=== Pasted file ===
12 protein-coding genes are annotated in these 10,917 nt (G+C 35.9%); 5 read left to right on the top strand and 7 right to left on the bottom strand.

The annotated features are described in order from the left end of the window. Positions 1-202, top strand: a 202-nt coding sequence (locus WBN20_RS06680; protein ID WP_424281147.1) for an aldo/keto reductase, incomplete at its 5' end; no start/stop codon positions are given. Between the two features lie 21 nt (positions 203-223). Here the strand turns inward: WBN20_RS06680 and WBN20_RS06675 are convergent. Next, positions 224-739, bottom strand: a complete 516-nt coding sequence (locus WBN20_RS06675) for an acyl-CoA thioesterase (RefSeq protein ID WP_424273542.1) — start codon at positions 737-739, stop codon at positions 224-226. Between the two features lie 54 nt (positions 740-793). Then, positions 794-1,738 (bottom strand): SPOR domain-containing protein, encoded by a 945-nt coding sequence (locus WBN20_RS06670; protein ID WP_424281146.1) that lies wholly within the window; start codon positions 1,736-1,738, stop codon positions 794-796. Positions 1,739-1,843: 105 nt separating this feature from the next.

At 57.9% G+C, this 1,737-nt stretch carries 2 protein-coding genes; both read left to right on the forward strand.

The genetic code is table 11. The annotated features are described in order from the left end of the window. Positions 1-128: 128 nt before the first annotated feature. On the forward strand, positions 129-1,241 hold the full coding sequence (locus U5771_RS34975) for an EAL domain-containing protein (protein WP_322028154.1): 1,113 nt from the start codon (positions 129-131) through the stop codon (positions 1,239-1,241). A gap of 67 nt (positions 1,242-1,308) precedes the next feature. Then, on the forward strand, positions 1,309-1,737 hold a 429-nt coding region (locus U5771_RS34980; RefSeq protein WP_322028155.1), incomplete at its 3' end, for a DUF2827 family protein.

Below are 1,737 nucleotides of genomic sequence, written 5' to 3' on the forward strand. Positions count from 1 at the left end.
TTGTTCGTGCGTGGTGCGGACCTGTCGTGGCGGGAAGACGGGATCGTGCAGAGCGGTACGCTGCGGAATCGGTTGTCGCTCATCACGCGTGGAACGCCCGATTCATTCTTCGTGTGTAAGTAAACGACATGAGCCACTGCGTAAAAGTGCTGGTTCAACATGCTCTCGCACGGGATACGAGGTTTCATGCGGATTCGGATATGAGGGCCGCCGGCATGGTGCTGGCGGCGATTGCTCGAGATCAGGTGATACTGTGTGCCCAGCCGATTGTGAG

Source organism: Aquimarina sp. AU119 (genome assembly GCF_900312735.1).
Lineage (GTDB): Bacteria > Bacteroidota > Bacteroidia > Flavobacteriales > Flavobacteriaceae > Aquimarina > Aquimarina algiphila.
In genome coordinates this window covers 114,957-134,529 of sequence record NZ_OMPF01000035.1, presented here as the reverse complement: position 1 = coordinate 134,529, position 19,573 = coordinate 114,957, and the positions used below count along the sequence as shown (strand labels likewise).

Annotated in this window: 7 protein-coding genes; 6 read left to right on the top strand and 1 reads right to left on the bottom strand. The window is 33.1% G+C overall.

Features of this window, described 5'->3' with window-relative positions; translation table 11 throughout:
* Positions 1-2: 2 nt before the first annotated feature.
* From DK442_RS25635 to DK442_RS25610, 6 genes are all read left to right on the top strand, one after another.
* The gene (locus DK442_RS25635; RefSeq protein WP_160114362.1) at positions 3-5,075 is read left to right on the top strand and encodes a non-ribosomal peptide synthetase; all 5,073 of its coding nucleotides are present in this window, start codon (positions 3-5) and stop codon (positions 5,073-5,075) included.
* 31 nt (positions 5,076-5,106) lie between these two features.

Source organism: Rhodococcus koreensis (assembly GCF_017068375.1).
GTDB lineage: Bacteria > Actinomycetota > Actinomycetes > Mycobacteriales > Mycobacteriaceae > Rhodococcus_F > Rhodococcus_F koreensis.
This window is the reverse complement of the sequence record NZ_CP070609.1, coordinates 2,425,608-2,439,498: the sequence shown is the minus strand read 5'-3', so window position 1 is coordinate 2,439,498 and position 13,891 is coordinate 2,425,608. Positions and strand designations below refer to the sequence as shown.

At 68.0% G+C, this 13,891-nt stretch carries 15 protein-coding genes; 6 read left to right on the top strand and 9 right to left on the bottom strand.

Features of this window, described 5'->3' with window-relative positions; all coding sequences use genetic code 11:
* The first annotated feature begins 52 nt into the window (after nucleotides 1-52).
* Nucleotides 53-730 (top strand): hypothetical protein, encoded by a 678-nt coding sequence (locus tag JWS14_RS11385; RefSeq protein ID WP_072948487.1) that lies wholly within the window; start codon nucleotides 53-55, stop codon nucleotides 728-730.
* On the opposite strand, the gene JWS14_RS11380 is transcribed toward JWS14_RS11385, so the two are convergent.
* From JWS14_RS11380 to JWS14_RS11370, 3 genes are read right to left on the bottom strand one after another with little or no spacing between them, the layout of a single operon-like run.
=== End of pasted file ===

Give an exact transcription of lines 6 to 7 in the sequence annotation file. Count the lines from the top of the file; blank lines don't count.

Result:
TTGTTCGTGCGTGGTGCGGACCTGTCGTGGCGGGAAGACGGGATCGTGCAGAGCGGTACGCTGCGGAATCGGTTGTCGCTCATCACGCGTGGAACGCCCGATTCATTCTTCGTGTGTAAGTAAACGACATGAGCCACTGCGTAAAAGTGCTGGTTCAACATGCTCTCGCACGGGATACGAGGTTTCATGCGGATTCGGATATGAGGGCCGCCGGCATGGTGCTGGCGGCGATTGCTCGAGATCAGGTGATACTGTGTGCCCAGCCGATTGTGAG

Source organism: Aquimarina sp. AU119 (genome assembly GCF_900312735.1).